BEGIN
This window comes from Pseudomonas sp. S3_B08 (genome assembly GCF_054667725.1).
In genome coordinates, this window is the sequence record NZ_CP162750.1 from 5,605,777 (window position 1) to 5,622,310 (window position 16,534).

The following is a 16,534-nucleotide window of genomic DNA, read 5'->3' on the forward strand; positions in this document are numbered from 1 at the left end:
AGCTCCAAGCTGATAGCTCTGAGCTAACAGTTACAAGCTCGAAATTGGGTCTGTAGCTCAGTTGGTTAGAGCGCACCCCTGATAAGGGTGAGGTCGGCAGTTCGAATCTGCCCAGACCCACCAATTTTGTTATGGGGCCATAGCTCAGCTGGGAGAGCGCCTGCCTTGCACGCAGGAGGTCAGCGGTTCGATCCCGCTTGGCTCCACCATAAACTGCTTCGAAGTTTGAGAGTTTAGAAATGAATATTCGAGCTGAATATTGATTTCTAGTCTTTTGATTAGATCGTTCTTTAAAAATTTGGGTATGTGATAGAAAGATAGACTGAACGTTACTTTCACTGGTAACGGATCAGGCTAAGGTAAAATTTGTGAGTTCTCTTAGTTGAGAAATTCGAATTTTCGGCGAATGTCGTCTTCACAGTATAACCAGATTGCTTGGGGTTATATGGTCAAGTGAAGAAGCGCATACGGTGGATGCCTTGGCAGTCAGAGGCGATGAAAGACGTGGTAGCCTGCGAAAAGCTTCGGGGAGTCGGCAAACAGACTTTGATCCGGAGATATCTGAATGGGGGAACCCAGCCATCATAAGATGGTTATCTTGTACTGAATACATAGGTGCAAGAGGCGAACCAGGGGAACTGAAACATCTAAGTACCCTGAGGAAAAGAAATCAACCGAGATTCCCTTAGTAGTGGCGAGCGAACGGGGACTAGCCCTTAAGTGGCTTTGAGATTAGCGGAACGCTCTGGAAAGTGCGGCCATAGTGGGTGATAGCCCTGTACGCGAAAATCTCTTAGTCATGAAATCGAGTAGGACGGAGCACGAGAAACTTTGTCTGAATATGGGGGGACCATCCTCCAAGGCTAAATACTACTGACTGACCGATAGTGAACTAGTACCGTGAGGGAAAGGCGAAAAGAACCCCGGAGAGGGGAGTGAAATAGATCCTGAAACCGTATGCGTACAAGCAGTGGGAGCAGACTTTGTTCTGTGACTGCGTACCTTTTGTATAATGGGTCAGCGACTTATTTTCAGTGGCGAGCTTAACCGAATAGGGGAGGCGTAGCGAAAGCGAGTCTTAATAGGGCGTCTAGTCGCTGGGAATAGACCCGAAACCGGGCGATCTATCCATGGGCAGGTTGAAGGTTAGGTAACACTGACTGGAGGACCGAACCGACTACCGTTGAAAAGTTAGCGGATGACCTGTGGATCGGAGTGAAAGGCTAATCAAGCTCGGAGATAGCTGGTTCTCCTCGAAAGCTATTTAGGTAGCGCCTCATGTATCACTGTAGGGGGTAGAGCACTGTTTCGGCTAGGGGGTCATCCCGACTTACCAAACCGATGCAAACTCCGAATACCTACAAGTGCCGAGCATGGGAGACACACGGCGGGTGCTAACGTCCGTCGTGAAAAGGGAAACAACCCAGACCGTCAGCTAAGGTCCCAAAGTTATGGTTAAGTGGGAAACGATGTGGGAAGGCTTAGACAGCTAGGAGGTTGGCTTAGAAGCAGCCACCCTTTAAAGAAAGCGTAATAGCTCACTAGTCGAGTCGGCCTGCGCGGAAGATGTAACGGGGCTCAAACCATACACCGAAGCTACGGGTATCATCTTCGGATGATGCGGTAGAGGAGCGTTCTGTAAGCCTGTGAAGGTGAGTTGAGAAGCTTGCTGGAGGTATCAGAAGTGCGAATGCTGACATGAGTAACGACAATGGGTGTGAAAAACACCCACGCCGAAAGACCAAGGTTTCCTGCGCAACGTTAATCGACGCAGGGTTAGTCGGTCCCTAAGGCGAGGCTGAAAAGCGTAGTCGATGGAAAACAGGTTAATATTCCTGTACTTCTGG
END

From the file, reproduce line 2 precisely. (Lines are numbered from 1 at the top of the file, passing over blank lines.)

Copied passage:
In genome coordinates, this window is the sequence record NZ_CP162750.1 from 5,605,777 (window position 1) to 5,622,310 (window position 16,534).